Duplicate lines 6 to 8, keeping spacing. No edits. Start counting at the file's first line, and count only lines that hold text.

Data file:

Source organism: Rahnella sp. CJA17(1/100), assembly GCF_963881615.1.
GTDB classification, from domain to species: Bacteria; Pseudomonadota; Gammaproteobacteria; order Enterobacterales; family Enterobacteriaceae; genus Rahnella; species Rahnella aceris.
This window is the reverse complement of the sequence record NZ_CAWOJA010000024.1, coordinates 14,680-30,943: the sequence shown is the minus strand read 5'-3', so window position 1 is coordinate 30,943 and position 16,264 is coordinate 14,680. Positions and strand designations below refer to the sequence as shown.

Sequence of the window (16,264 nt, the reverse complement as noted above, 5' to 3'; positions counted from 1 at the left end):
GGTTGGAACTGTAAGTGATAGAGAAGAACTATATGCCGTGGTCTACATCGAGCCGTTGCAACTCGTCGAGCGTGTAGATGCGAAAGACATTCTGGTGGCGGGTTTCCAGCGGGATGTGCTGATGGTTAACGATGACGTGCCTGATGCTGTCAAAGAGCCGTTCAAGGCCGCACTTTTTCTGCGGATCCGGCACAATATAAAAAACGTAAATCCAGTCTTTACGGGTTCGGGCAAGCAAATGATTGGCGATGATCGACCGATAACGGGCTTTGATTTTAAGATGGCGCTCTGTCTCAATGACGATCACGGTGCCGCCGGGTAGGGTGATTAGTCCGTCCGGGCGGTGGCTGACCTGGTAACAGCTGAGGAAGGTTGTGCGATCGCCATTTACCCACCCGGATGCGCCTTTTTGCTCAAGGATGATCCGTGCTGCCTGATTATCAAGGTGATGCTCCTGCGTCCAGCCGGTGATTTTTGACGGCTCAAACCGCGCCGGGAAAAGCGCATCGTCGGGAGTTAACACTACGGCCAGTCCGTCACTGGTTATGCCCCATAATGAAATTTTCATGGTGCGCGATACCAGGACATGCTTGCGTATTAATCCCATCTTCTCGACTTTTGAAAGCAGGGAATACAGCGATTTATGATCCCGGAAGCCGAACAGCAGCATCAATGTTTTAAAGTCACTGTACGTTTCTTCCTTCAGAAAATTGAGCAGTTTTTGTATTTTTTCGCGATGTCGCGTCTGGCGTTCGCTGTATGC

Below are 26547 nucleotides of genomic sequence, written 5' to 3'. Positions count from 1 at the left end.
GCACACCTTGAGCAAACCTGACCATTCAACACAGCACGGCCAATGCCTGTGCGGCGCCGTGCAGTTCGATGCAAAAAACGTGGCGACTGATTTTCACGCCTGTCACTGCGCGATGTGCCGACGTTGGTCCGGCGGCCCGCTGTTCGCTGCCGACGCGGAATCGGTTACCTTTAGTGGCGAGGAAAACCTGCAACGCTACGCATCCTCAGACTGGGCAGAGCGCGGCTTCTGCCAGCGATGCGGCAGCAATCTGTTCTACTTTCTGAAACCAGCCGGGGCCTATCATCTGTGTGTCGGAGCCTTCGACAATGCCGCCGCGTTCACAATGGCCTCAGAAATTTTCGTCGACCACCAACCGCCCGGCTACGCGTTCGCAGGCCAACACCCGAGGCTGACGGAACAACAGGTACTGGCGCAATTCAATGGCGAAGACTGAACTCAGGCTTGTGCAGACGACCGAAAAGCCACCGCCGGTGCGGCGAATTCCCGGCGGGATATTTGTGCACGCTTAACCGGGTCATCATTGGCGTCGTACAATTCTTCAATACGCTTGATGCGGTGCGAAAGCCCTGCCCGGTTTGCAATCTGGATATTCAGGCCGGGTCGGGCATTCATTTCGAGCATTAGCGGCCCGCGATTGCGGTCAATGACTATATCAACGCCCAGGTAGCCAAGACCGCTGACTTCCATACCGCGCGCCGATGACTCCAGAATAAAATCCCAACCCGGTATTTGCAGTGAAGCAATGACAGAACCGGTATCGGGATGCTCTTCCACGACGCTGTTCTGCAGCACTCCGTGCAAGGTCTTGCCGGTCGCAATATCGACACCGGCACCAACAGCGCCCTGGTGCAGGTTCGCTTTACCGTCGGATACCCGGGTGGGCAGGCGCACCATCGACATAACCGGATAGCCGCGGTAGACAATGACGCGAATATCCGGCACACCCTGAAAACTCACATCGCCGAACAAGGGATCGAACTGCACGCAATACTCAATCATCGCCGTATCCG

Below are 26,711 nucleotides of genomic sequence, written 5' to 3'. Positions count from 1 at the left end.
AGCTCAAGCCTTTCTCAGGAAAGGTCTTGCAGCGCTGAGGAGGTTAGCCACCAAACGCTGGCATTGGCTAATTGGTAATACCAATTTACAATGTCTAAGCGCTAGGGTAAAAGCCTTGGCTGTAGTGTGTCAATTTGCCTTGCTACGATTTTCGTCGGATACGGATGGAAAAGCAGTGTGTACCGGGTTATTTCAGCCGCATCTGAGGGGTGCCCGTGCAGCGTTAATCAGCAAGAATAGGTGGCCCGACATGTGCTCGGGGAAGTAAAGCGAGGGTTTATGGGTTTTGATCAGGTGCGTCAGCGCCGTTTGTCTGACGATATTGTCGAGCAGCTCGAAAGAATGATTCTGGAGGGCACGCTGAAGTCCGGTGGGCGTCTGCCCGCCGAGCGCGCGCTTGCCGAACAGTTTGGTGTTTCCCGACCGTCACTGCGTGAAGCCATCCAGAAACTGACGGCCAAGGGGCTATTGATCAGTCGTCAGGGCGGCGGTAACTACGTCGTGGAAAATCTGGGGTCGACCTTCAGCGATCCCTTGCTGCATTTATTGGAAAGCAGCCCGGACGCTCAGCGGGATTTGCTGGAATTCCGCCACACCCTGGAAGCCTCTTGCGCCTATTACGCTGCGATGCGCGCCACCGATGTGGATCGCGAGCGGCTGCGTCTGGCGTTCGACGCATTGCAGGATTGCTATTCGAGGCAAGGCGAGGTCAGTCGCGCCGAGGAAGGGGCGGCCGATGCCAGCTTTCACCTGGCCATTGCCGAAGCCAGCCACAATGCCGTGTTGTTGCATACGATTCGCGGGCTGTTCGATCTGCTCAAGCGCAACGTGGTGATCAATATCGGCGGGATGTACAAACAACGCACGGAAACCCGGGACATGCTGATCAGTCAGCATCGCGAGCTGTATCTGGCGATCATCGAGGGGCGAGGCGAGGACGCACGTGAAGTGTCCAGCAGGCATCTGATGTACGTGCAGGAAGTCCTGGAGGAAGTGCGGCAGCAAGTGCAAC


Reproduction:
Below are 26547 nucleotides of genomic sequence, written 5' to 3'. Positions count from 1 at the left end.
GCACACCTTGAGCAAACCTGACCATTCAACACAGCACGGCCAATGCCTGTGCGGCGCCGTGCAGTTCGATGCAAAAAACGTGGCGACTGATTTTCACGCCTGTCACTGCGCGATGTGCCGACGTTGGTCCGGCGGCCCGCTGTTCGCTGCCGACGCGGAATCGGTTACCTTTAGTGGCGAGGAAAACCTGCAACGCTACGCATCCTCAGACTGGGCAGAGCGCGGCTTCTGCCAGCGATGCGGCAGCAATCTGTTCTACTTTCTGAAACCAGCCGGGGCCTATCATCTGTGTGTCGGAGCCTTCGACAATGCCGCCGCGTTCACAATGGCCTCAGAAATTTTCGTCGACCACCAACCGCCCGGCTACGCGTTCGCAGGCCAACACCCGAGGCTGACGGAACAACAGGTACTGGCGCAATTCAATGGCGAAGACTGAACTCAGGCTTGTGCAGACGACCGAAAAGCCACCGCCGGTGCGGCGAATTCCCGGCGGGATATTTGTGCACGCTTAACCGGGTCATCATTGGCGTCGTACAATTCTTCAATACGCTTGATGCGGTGCGAAAGCCCTGCCCGGTTTGCAATCTGGATATTCAGGCCGGGTCGGGCATTCATTTCGAGCATTAGCGGCCCGCGATTGCGGTCAATGACTATATCAACGCCCAGGTAGCCAAGACCGCTGACTTCCATACCGCGCGCCGATGACTCCAGAATAAAATCCCAACCCGGTATTTGCAGTGAAGCAATGACAGAACCGGTATCGGGATGCTCTTCCACGACGCTGTTCTGCAGCACTCCGTGCAAGGTCTTGCCGGTCGCAATATCGACACCGGCACCAACAGCGCCCTGGTGCAGGTTCGCTTTACCGTCGGATACCCGGGTGGGCAGGCGCACCATCGACATAACCGGATAGCCGCGGTAGACAATGACGCGAATATCCGGCACACCCTGAAAACTCACATCGCCGAACAAGGGATCGAACTGCACGCAATACTCAATCATCGCCGTATCCG

Below are 26,711 nucleotides of genomic sequence, written 5' to 3'. Positions count from 1 at the left end.